What are an agent’s obligations if it appears clear a business is improperly categorizing employees and not providing workers compensation coverage for them?
Q: In the July Independent Agent magazine, there was a You Asked article, "How do you determine if an employee is an independent contractor?" What are an agent's obligations if it appears clear a business is improperly categorizing employees and not providing workers compensation coverage for them?
Response 1: Insurance agents have a “general duty to use reasonable skill, care and diligence to procure the insurance requested by the insured." This duty includes following the insured's instructions and “acting in good faith."
However, in this instance, I think “acting in good faith" requires you to advise a client clearly—in writing—that continuing this practice could subject them to legal liability and potential fines. I also think you need to insist on the proper classification of workers comp policies, because of, among other reasons, your contractual relationships with your insurers. Some clients are not worth having.
Response 2: In that situation, what many agents do is refuse to write any coverage at all and politely ask them to take their business elsewhere. Other agents might have them sign a refusal of coverage. It's your business decision, but you can be sure if something happens they will be quick to blame you for not providing them the coverage.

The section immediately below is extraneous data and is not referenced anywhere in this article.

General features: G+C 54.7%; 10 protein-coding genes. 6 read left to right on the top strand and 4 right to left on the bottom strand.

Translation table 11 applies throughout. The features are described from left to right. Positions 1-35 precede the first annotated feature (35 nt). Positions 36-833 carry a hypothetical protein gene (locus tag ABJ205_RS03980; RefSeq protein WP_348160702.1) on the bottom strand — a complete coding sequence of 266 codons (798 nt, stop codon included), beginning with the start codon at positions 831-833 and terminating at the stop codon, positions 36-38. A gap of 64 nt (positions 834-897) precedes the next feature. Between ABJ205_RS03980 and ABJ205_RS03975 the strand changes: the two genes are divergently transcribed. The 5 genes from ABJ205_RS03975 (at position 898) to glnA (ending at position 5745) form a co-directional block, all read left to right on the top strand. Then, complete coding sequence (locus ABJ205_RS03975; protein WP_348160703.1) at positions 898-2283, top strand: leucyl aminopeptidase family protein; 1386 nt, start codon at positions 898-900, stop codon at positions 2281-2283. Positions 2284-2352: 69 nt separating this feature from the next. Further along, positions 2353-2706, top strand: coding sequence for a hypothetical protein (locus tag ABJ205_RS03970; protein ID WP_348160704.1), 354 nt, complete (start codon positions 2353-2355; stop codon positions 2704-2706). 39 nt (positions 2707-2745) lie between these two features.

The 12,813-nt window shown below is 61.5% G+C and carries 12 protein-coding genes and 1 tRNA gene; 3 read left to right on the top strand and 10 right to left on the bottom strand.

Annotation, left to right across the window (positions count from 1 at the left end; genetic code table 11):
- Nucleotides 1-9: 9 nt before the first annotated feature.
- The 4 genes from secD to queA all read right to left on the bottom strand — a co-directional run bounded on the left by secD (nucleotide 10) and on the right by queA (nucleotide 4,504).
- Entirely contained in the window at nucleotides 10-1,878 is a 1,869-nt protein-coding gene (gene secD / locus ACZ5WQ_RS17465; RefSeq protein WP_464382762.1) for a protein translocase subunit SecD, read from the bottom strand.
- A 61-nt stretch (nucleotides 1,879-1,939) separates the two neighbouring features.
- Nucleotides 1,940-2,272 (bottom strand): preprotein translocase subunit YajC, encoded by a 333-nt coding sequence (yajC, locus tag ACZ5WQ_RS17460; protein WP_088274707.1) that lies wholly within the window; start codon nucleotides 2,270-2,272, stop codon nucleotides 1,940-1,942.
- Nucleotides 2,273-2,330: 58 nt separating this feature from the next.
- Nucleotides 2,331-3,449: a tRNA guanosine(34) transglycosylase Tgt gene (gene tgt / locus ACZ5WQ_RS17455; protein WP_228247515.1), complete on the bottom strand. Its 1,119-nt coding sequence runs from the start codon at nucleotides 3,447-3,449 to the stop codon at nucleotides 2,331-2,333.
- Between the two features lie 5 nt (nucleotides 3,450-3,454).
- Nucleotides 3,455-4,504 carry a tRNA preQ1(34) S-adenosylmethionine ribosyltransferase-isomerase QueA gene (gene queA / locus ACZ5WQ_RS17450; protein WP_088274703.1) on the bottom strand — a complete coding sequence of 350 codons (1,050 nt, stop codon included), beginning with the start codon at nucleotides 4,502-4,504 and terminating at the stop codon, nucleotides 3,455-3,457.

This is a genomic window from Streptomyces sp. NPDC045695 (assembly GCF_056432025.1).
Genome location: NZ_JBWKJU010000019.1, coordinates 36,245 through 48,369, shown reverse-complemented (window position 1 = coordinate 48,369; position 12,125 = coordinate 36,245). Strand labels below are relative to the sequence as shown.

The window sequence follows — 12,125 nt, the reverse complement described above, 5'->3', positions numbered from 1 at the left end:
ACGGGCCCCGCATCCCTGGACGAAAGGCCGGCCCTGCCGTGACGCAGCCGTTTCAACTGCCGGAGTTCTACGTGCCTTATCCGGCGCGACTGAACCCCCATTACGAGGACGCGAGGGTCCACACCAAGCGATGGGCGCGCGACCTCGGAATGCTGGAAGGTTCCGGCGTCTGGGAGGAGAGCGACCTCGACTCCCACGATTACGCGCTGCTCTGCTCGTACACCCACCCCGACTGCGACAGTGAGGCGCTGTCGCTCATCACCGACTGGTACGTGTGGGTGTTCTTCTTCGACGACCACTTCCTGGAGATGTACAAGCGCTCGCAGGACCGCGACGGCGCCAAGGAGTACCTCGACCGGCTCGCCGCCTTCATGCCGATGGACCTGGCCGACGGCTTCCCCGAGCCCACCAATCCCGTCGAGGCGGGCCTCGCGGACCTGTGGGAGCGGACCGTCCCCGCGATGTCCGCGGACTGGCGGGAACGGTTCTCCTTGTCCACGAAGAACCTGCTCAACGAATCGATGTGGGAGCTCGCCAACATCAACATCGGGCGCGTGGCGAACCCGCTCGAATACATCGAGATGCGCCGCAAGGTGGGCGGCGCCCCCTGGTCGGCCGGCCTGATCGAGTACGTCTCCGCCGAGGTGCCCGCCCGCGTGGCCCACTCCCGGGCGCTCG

Response 3: The agency must document its explanation to the insured carefully and thoroughly and present the facts truthfully, correctly and in full to the underwriter. You can decide if you want to insure any entity that is not playing by the rules and as advised.
Response 4: You need to advise them they have a workers comp and a potential tax problem. Make sure your file is documented.
Response 5: If an insured is misrepresenting their workers' status, what else are they misrepresenting to you as an agent?
In terms of coverage, many commercial general liability policies expressly exclude injury to an independent contractor. When the worker isn't an employee, this issue emerges in ways you never want to experience. It may be time to walk away from the account.
Response 6: Don't have them as a client if you believe that's true. It's not your call.
Response 7: My first suggestion is that you familiarize yourself with the state-by-state information available at WorkerClassification.com.
If you feel that a business is misleading the underwriter, explain to that business what the law and their duties are, and that as a representative of the insurer you are obligated to correct the situation.
Response 8: Put your opinion in writing and advise the client to speak to an attorney to decide legal status. Ideally, you advise—and if they don't do what you believe to be is legal, fire the client.
This question was originally submitted by an agent through the Big “I” Virtual University’s (VU) Ask an Expert Service, with responses curated from multiple VU faculty members. Answers to other coverage questions are available on the VU website. If you need help accessing the website, request login information.